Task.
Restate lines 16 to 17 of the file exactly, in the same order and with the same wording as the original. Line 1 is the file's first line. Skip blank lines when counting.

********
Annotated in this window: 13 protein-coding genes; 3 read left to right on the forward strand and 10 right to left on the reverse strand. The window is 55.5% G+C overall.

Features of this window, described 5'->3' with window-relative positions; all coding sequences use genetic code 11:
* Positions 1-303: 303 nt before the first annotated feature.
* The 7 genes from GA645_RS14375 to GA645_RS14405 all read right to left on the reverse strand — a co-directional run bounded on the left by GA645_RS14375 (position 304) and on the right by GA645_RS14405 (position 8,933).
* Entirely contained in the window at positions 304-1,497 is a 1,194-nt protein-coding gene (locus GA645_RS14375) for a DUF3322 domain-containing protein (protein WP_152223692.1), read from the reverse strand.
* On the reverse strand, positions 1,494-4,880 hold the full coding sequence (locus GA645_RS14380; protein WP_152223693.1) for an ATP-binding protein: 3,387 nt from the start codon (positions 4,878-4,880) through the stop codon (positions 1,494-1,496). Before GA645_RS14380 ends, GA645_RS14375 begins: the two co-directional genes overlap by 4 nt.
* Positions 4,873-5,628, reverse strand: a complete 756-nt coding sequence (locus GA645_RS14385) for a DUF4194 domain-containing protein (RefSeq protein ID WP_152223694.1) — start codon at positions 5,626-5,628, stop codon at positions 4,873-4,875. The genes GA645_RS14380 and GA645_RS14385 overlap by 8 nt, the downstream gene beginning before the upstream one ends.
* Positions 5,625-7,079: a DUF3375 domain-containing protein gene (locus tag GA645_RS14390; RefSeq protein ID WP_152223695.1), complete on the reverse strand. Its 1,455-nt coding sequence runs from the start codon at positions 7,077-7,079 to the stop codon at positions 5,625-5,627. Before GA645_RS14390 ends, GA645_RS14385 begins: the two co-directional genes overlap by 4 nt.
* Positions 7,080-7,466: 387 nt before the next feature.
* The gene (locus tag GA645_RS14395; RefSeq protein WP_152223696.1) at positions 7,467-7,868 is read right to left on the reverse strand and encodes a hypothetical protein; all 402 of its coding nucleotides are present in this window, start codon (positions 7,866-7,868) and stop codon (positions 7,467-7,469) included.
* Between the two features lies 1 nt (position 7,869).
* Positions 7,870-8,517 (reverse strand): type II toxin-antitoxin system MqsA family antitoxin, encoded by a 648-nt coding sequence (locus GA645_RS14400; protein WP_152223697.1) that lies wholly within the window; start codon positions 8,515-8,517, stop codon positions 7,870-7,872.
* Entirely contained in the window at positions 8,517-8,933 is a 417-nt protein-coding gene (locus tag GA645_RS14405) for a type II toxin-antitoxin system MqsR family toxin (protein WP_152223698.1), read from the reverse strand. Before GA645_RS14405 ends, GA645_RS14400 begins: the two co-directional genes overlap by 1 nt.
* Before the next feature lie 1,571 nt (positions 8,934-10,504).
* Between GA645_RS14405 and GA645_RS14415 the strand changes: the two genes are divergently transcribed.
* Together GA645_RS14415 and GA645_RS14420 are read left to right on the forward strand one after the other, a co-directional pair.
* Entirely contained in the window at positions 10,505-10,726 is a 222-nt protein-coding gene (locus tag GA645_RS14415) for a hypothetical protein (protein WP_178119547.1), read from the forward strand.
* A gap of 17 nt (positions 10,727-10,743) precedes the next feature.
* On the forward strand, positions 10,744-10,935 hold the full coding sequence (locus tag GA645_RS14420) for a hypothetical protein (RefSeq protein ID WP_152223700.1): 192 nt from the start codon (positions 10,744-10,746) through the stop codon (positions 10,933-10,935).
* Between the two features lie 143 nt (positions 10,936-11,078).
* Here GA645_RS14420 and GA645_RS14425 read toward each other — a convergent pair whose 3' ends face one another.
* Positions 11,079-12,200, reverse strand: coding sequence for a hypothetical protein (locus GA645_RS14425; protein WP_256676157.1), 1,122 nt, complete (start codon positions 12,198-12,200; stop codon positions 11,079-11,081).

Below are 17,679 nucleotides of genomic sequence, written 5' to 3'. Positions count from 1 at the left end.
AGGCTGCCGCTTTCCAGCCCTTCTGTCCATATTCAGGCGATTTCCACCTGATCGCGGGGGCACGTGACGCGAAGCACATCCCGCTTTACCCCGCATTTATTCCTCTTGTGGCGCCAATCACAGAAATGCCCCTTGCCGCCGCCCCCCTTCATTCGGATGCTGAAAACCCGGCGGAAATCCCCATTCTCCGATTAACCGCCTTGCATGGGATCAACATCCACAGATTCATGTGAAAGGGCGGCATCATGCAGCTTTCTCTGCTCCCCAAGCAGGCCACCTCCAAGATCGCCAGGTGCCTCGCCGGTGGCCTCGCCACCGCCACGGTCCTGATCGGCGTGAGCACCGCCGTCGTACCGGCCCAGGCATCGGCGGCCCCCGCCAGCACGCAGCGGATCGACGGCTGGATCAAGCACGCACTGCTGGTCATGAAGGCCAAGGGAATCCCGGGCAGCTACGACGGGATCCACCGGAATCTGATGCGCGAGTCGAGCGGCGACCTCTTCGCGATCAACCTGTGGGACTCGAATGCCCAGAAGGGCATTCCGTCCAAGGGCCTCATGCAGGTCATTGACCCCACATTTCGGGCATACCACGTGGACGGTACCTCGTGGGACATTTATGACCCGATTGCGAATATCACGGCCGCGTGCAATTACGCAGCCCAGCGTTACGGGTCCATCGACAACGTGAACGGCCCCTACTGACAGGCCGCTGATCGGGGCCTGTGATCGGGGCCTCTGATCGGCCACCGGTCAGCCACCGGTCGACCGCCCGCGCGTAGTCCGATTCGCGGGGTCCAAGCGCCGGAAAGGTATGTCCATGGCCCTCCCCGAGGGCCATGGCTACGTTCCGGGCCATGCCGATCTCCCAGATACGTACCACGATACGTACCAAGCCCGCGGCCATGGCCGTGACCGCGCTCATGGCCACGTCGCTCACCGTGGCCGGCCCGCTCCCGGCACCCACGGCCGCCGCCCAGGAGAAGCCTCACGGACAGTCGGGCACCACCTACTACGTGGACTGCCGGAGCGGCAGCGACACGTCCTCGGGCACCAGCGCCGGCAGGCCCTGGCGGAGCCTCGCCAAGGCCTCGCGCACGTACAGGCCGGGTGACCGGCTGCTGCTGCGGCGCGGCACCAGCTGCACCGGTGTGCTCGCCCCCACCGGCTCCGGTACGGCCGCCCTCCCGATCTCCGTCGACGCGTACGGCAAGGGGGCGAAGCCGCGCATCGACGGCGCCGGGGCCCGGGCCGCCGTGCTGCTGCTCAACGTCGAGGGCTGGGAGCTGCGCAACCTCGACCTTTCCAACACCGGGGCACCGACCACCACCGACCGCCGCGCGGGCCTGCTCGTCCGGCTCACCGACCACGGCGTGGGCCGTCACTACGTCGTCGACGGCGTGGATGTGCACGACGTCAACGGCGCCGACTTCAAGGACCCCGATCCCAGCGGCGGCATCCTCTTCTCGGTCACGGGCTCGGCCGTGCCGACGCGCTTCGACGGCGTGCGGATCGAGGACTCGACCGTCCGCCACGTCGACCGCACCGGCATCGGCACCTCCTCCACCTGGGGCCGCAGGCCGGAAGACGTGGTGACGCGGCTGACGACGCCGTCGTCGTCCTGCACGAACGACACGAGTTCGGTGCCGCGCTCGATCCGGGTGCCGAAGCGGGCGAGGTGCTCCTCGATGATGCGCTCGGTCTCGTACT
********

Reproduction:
* Together GA645_RS14415 and GA645_RS14420 are read left to right on the forward strand one after the other, a co-directional pair.
* Entirely contained in the window at positions 10,505-10,726 is a 222-nt protein-coding gene (locus tag GA645_RS14415) for a hypothetical protein (protein WP_178119547.1), read from the forward strand.